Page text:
Stuart Broad confident of good show by his team's batsmen

Stuart Broad feels the English batsmen were not good during the tour to New Zealand © Getty Images

London: May 14, 2013

Stuart Broad believes England’s top-order batsmen hold the key to victory in their upcoming two-Test series with New Zealand.

While it is a truism that pace bowling all-rounder Broad and the rest of the England attack must take 20 wickets if they are to win any Test, big scores from the team’s batsmen give bowlers runs to play with and put pressure on the opposition.

That was certainly the case during England’s victorious Ashes tour of Australia in 2010/11 where they won 3-1 on the back of a trio of innings victories. But England’s top order found life much harder going in New Zealand where the teams recently shared a three-match series 0-0.

England only escaped a shock series defeat thanks to a brilliant last-ditch unbeaten hundred from wicket-keeper Matt Prior that denied New Zealand victory by just one wicket in the third Test in Auckland.

“Looking back at New Zealand, okay our skills were not as good as they could have been but the fighting character to bat out two days to save matches is the sort of character you need in Test cricket,” Broad said at Lord’s on Tuesday.

“We are a team that are hard to beat even when we don’t play to our best. That’s something we can take very positively out of that series. We’ve shown the character to save Test matches when we haven’t been right but we need to show character to go and get 450 in the first innings.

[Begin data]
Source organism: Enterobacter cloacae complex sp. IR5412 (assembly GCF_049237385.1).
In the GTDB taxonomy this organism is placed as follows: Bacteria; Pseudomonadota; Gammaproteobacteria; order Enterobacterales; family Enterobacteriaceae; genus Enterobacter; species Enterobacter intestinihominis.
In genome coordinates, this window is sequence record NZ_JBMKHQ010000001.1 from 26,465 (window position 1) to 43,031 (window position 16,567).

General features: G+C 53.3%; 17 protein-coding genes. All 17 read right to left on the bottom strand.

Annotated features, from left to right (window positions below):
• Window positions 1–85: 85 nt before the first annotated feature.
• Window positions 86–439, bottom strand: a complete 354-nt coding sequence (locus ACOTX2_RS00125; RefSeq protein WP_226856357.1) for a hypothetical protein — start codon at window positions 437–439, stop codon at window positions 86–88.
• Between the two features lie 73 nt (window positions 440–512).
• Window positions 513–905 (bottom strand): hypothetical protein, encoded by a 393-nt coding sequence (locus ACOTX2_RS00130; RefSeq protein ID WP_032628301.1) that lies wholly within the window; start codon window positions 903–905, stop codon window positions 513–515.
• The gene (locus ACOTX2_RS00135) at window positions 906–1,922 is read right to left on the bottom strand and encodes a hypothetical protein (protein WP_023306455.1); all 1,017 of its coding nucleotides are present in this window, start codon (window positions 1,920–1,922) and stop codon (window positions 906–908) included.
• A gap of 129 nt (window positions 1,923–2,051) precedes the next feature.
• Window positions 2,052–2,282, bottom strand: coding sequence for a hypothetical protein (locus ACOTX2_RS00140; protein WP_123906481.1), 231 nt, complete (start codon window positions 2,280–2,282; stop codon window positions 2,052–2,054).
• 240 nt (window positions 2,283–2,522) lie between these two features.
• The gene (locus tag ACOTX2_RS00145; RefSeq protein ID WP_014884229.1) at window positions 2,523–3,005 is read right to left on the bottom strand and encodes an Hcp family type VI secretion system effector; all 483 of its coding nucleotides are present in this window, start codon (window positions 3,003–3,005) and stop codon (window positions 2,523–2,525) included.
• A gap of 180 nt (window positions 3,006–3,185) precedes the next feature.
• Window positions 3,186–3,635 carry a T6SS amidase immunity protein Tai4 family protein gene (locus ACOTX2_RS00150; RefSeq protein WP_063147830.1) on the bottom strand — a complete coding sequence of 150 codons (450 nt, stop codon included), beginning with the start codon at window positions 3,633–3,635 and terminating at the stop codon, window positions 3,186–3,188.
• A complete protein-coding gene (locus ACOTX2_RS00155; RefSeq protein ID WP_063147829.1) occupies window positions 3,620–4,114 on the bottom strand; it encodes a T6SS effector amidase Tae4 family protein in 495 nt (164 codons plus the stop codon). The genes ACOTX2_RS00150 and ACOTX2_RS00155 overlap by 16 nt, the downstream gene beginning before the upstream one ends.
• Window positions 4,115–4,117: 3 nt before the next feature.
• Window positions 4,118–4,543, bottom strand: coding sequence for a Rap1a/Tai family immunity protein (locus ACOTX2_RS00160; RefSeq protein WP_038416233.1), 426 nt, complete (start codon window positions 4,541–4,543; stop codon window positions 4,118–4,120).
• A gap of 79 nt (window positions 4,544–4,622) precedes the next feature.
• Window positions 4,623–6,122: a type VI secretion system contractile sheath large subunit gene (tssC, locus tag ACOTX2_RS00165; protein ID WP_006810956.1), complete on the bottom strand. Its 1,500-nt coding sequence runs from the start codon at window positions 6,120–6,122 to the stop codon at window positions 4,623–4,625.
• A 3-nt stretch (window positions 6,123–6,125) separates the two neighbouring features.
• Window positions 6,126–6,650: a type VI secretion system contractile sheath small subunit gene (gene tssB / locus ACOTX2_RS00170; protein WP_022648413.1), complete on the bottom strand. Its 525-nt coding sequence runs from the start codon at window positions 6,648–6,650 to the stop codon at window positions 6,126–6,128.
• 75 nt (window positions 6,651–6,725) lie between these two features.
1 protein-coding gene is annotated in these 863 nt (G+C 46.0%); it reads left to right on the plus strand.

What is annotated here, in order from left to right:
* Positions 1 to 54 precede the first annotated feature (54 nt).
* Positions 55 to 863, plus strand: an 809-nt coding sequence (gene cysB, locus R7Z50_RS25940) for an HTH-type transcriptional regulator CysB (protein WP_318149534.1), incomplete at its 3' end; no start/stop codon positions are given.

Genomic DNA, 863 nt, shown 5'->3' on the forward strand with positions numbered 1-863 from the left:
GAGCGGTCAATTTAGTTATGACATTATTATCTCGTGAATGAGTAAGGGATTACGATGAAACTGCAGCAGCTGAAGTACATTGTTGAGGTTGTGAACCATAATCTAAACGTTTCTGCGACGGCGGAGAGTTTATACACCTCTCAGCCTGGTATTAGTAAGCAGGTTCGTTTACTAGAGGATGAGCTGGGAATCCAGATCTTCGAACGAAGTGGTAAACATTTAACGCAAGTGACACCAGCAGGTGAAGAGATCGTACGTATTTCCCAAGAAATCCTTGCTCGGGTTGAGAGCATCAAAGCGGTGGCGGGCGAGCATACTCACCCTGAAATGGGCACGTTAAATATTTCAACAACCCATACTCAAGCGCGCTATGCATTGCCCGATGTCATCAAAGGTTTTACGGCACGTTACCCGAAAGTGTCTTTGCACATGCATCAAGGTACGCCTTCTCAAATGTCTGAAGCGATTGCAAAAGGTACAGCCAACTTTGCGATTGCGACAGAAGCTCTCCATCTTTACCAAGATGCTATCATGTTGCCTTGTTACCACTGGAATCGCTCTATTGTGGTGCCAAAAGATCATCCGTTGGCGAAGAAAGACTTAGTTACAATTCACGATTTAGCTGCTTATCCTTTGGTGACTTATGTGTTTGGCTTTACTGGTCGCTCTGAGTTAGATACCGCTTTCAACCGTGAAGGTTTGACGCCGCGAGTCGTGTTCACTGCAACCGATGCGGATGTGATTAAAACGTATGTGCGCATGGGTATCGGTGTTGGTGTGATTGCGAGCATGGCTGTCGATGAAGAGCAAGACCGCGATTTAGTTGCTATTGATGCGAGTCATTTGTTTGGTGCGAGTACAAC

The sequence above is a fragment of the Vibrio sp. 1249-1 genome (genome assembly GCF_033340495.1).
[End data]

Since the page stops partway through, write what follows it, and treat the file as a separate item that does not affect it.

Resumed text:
“That’s where the positivity comes out of Test matches and that’s where you set up Test matches and not have to save them at the end.”

The centrepiece of England‘s season will be the Ashes series against Australia starting in July but Broad insisted New Zealand were more than a side show.

“We have a huge summer ahead of us but nothing more important than the first hour here on Thursday,” he said. “We can’t look too far ahead, we have to focus on the opening bowlers or opening batters doing their job at 11 o’clock on Thursday.

“We are focused only on this week. I think it is very dangerous in a sporting environment to look too far ahead. We know we have a big job on our hands. New Zealand played fantastically well in New Zealand. We were a little bit under par, but we’re very determined to put that right.”